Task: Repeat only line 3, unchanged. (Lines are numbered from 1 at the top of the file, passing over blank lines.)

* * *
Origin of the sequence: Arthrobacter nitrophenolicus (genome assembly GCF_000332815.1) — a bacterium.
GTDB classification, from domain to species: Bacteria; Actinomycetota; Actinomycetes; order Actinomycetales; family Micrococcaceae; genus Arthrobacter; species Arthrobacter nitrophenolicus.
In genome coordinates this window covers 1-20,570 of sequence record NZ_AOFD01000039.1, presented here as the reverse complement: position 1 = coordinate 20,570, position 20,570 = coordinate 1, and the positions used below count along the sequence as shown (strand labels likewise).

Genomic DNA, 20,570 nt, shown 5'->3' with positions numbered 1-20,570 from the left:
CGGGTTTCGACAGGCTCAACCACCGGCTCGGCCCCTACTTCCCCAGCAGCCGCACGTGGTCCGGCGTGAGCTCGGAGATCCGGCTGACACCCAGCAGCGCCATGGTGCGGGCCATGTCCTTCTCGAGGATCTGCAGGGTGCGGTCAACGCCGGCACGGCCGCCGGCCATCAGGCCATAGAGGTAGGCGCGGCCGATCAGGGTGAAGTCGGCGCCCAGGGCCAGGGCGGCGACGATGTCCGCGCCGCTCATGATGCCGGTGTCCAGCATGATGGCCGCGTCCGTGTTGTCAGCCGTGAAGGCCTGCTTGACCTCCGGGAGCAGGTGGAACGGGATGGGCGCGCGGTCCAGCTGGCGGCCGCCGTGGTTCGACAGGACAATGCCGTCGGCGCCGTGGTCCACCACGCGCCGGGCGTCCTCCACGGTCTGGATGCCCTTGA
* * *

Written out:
In genome coordinates this window covers 1-20,570 of sequence record NZ_AOFD01000039.1, presented here as the reverse complement: position 1 = coordinate 20,570, position 20,570 = coordinate 1, and the positions used below count along the sequence as shown (strand labels likewise).